Jesus did have a kingdom too - he spoke about it a great deal - but not the same sort of kingdom. We call Jesus the king of love, and love is the currency of his kingdom. This is a king born not in a palace but in a barn, on the edge of things; a king born not to take, or to build, or to achieve worldly greatness or power. This king is born to love and to give, to give without limit: the myrrh the kings present tells us he will give even his own life.
Our world remains a place of chaos and muddle and tragedy. But it’s in this mess of a world that we come to discover love. Love, divine love, is what the wise men encountered and worshipped in Bethlehem; they discovered there the God who does not abandon his people to the chaos, but comes to join us and to walk with us. In the birth of the Christ child God doesn’t take away the chaos of the world, he doesn’t remove pain and tragedy from human life and experience. But he enters the chaos, he takes on the pain: he is come to meet us, to claim us and to save us. He doesn’t conscript us into forced service, but, heart by heart, seeks to draw us into love.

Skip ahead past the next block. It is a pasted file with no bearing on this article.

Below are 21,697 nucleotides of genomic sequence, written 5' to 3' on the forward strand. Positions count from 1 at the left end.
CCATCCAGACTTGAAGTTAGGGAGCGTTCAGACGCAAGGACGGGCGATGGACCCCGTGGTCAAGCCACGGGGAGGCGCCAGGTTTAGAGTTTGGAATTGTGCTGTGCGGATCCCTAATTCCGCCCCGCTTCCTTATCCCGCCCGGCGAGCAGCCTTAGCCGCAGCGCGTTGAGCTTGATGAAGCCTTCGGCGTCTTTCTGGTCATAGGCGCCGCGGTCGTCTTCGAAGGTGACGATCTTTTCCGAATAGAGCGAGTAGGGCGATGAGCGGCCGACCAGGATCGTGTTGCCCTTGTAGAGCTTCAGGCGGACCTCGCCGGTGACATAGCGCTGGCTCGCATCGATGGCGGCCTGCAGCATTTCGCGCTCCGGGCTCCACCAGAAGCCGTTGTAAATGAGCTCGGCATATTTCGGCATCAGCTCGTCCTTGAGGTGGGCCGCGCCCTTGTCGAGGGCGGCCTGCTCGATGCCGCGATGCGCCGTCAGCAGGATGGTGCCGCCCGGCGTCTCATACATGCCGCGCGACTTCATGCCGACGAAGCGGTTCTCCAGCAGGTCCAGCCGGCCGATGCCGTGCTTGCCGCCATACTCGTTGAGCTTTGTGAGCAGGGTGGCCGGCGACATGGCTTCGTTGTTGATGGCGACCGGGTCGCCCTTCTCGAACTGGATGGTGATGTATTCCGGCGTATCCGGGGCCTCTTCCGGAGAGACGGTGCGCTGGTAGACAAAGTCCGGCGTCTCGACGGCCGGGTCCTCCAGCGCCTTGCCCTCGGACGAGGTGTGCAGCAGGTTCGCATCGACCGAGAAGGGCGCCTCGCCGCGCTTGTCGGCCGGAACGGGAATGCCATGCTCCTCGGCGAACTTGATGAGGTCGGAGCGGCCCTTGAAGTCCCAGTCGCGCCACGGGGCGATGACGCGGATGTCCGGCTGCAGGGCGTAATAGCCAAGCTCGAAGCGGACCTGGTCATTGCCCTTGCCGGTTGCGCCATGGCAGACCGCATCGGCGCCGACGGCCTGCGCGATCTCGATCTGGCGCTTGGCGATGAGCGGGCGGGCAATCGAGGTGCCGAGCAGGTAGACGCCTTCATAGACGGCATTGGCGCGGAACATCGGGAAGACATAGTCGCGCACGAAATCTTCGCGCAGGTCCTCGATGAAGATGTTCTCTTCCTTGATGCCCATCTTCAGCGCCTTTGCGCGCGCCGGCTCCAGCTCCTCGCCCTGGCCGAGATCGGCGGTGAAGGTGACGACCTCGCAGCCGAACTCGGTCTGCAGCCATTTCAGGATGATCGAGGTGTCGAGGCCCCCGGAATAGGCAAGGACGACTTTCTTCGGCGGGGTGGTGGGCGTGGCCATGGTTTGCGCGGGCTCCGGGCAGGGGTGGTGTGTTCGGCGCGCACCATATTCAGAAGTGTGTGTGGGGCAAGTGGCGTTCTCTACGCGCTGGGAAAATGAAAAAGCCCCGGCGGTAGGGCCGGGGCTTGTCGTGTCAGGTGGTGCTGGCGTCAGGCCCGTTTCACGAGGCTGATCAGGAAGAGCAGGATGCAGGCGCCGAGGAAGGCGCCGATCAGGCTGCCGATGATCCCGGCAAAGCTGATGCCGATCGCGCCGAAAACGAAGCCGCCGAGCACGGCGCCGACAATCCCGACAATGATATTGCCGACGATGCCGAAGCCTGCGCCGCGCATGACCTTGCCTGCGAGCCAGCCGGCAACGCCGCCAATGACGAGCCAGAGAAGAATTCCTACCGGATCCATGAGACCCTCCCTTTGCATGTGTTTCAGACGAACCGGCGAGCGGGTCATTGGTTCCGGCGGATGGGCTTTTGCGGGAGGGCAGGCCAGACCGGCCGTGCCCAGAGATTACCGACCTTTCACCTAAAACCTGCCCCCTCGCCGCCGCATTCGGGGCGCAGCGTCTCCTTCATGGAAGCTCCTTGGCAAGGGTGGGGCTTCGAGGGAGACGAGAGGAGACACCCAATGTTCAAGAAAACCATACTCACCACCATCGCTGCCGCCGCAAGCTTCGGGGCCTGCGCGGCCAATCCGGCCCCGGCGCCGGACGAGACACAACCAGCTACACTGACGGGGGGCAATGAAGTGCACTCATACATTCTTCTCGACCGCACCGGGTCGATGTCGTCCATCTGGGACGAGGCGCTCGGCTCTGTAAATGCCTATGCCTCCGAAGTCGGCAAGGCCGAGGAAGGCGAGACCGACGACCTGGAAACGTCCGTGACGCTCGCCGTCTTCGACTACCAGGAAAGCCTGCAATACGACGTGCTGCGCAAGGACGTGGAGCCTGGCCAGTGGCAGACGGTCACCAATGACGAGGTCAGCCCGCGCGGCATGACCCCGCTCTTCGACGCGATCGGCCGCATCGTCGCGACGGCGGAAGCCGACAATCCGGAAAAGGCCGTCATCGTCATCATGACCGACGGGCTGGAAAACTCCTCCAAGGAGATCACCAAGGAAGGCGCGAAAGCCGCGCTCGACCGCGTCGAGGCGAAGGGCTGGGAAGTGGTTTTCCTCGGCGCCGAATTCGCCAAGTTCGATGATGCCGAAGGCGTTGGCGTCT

The magi presented gifts of gold, frankincense and myrrh - sacred gifts of mystic meaning, as one of the hymns of the season describes them. Gold for a king: the sign of authority and power, and there is real authority and power here, not just the show and bombast of Herod or Caesar. Incense for a priest: we see here the only priest who is worthy of the job, who is able to be the bridge between his people and their God, to remake the connection our sin has broken. And myrrh for a death: for the one true and perfect priest is also the one true sacrifice, and he will take upon himself the full weight of our sin and scorn.
Each gift from the wise men to the new king represents a gift that Christ himself will give. And we who receive are bound in turn to give: but what can we give that is worthy of him? “What can I give him, poor as I am?” as Christina Rossetti wrote, in a poem that became a carol. What gifts can we bring? Only this: our lives for his life, and our love for his love. As Rossetti went on to say - 'What I can I give him - give my heart.'